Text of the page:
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The fight for women’s pension justice

The 3.4 million retired workers known as the Waspi women, who were ripped off by Tory pension changes in the '90s, are some of the worst-hit victims of the general election disaster, writes RUTH HUNT

WHEN Labour included proposals in its manifesto to help the Waspi women (Women Against State Pension Increases), spokesperson of the campaign group “We Paid In, You Pay Out” Trudy Baddams said: “At last we were being taken seriously, our voices had been heard, Labour were listening to us, the newspapers were listening to us.” She paused. “Our group finally had hope.”

As the proposals were fleshed out, both Jeremy Corbyn and John McDonnell talked of “righting an historic wrong.” The party included an online calculator so the women affected could work out what they would be entitled to if Labour was elected.

Although there was a lot of criticism levelled at Labour’s proposals, they stood their ground, certain that the issue of the state pension age for women born in the 1950s was one of fairness — of doing the right thing.

The problem was created when the Conservative government increased the state-pension age, which became law in 1995. There was a lack of publicity, bar the odd article buried in the Times and Financial Times, which the majority of women missed.

The first time, therefore, that many of the women knew about the pension-age increase was when they were nearing retirement at their expected age of 60.

“It was incredibly unfair,” Baddams said. “It gave us no chance to make alternative arrangements in order to choose when we could retire. We were left to simply cope with no pension for what in 2011 became six years. We will be out of pocket by over £40,000 by the time we reach the new pension age of 66.”

The point of the government’s reforms in 1995 was to make equal the pension age between the sexes, which for women meant their pension age was increased. The government felt this solved the inbuilt discrimination in the pension system.

But for women for whom workplace inequality meant lower earnings and pension contributions or who, in the majority of cases needed to take time off to look after children and care for other family members and were not eligible for occupational pensions or able to afford private ones, it was a disaster.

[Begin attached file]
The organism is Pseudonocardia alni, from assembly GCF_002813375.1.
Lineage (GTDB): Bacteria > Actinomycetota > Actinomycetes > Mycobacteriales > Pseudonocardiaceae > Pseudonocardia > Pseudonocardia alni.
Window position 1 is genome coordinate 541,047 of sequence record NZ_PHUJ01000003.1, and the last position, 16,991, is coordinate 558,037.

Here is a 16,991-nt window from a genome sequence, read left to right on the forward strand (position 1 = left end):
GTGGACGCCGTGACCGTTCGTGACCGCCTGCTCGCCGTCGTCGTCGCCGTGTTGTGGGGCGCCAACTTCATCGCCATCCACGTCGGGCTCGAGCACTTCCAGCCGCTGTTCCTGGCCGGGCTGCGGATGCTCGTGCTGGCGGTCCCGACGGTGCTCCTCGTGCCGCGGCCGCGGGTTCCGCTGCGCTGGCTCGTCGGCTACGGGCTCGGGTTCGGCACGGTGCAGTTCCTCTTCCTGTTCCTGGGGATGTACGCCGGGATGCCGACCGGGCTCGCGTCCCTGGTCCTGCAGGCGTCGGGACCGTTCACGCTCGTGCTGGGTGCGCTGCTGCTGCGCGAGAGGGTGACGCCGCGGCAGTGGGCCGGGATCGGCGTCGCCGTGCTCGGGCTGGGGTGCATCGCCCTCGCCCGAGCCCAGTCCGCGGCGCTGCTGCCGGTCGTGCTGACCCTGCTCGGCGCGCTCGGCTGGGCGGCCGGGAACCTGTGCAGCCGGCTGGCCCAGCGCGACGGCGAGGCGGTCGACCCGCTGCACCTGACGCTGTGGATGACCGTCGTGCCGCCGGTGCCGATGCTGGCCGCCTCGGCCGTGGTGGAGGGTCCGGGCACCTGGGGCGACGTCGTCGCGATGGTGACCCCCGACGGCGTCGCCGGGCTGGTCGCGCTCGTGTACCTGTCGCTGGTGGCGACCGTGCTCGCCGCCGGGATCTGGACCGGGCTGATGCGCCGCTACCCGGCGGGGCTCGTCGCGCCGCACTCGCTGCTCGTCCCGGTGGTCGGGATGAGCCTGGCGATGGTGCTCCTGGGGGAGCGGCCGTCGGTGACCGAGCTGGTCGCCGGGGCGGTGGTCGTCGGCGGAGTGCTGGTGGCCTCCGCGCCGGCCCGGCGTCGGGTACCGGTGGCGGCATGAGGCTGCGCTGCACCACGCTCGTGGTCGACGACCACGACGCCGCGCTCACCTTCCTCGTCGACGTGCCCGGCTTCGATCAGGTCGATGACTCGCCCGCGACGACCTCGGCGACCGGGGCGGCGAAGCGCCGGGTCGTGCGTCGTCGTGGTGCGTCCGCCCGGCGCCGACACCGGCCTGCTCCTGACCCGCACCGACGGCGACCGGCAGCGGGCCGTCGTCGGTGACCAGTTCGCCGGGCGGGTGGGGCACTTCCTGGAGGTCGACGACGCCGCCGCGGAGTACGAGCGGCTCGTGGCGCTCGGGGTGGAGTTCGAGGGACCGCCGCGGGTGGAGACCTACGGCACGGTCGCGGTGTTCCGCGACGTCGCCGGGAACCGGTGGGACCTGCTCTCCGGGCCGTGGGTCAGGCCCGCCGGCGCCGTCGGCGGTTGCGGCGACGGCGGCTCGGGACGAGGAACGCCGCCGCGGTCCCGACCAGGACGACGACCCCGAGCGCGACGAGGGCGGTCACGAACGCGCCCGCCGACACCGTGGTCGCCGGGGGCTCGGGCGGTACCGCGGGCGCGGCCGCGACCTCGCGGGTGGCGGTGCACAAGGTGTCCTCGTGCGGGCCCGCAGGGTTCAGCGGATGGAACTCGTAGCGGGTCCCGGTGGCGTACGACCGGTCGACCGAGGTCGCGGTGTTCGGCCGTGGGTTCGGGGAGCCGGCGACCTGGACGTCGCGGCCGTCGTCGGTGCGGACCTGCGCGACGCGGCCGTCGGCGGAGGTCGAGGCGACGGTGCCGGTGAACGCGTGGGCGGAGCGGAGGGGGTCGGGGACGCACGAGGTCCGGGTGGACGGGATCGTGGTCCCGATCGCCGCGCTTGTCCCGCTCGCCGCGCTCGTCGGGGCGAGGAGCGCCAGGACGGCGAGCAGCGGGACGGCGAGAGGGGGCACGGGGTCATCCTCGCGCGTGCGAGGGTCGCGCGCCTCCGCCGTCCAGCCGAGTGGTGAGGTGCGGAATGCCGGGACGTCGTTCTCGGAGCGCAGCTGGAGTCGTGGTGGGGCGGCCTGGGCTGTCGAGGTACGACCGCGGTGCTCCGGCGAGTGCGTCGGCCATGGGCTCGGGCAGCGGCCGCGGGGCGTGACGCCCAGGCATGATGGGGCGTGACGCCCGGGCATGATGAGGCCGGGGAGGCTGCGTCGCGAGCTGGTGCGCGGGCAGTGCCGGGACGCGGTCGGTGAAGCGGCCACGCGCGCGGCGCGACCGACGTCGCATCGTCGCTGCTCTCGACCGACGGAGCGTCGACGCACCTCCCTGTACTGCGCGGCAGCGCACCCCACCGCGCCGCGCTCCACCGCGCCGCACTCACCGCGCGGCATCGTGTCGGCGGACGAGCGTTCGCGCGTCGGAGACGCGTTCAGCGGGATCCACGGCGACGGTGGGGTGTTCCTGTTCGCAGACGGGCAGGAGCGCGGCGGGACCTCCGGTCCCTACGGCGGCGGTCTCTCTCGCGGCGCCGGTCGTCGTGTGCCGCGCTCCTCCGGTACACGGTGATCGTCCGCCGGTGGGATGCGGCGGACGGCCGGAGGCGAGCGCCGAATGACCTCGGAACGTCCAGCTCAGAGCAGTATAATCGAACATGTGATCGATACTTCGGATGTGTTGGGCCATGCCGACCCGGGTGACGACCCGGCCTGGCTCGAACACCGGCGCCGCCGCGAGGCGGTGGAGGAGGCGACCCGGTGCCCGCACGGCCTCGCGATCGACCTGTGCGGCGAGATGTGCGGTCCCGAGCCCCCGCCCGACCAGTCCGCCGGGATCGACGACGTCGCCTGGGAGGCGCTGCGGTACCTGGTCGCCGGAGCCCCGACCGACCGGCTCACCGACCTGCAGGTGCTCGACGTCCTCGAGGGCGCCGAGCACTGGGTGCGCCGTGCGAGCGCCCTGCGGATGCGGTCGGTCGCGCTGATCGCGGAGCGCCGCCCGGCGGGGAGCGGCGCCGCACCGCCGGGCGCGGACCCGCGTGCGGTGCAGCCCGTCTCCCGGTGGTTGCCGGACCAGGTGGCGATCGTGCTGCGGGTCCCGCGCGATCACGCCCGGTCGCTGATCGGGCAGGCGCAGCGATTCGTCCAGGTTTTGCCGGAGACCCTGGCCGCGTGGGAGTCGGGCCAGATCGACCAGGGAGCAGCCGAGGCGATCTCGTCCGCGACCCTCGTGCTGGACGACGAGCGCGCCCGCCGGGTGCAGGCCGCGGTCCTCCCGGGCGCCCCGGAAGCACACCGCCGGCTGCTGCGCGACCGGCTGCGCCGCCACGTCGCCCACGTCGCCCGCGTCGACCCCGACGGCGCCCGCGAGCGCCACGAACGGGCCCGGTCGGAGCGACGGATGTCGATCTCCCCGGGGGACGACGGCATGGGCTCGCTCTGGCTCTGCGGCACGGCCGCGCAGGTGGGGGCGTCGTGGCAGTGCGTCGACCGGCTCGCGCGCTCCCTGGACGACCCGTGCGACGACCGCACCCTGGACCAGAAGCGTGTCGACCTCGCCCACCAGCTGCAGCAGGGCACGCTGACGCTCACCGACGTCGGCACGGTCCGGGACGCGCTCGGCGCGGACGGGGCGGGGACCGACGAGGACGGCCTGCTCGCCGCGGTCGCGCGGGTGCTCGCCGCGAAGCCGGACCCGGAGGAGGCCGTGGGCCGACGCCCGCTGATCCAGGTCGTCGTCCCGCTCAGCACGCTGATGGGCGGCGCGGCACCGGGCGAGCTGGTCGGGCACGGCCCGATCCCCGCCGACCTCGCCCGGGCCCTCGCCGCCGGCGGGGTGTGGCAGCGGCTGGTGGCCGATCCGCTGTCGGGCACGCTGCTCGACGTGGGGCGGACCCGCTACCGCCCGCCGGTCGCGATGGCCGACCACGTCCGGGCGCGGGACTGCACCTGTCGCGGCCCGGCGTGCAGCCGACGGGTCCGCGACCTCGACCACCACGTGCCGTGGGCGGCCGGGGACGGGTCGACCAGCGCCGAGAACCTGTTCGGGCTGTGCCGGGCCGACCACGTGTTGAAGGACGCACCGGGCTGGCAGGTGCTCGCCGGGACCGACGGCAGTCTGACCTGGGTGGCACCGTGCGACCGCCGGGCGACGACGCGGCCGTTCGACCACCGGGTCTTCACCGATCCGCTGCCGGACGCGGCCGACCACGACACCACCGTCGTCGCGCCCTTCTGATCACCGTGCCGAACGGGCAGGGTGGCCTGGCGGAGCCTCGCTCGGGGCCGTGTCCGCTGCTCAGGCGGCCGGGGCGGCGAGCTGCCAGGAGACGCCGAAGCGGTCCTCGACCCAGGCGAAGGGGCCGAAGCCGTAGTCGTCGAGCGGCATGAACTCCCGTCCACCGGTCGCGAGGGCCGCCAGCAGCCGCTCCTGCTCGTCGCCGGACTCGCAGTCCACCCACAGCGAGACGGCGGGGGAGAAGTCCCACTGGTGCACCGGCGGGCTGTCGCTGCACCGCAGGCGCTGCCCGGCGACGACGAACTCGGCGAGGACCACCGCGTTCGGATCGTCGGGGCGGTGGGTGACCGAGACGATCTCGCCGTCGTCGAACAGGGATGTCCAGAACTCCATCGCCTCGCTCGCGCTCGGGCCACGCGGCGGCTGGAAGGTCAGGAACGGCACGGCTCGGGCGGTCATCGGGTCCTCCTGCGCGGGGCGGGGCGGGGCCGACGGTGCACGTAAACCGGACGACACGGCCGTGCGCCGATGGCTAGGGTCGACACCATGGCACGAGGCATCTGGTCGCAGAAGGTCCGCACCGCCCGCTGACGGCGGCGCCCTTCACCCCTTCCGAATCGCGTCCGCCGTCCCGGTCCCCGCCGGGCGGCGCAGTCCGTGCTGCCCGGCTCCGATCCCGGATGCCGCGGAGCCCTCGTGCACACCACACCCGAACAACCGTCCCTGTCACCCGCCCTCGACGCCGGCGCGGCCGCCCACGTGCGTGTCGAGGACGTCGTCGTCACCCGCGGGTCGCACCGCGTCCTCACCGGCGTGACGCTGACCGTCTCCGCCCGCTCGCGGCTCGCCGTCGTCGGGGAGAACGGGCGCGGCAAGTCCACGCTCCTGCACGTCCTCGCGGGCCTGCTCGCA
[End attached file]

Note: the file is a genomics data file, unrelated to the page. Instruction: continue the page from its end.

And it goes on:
It has been a long campaign to get these issues the national attention they deserved as the press were slow to cover it, despite the millions of women affected. It is only by the sheer force of these women uniting, taking to the streets, and utilising all types of media that their plight was moved up the news agenda.

For example, the campaign We Paid in, You Pay Out, which has over 9,500 members, organised rallies and created their own paperback book of over 300 personal stories, which was reviewed at The Morning Star

A video of the Back to 60 “One Voice” rally (which brought together all the campaign groups) and stopped the traffic in Parliament Square has been viewed and shared countless times. They even had two hits that reached number one in the Amazon charts, specifically for the cause.

As the night of the election arrived, Baddams says, many of their members watched as strong Labour seats turned blue for the first time in decades.

“We were sharing our thoughts and information. Then as the horror of the situation began to emerge, administrators of the group received messages of total despair, fear and even thoughts about suicide, which meant they had to offer not only support but also post details for the Samaritans and other helplines.”

The reason so many women felt hopeless was due to statements made during the election campaign by the Conservatives that dismissed helping these women using the proposals put forward by Labour, declaring them as unworkable and far too expensive.

There is a tangible fear for the future, Baddams says: “Many women are dependent on the cruel benefit system this Conservative government has created, such as universal credit with the inbuilt long five-week delay for benefits, the grossly unfair bedroom tax, inexplicable sanctions and the awful fit-for-work and PIP assessments specifically designed to fail claimants, which inevitably means waiting months for a tribunal decision in front of a judge.

“As a direct result women in their 60s are forced to attend food-banks.”

Baddams argues that it’s not expensive to resolve this issue, nor is it the responsibility of the taxpayer or young to fund it, as it has already been paid by these women in the form of national insurance.

The government has stripped the National Insurance Fund of its surplus, which is now sitting in the National Insurance Investment Fund, which can be used to bring down national debt.

“This money used to be ringfenced,” Baddams says. “The Treasury used to contribute to the fund too. So, it is a case of pay-back not pay-out.”

When Boris Johnson was campaigning to be leader of the Conservatives, he said he would look at the issue with “fresh eyes” — though he has a track record of dishonesty. During the election campaign he claimed his refusal to right the wrong was an indication of his honesty with the public.

Still, some 3.4 million women will be doing all they can to ensure he acts, and that includes using the law.

Back to 60, on behalf of all women affected, are taking the DWP to court with the help of Michael Mansfield QC and are currently waiting for an appeal.

These women are demanding action from the government to alleviate this unfair financial and psychological burden. The fight for justice goes on.

We Paid In You Pay Out can be found on Twitter @wepaidinupayout Back to 60 can be found at

R. F. Hunt is a freelance journalist and an author.


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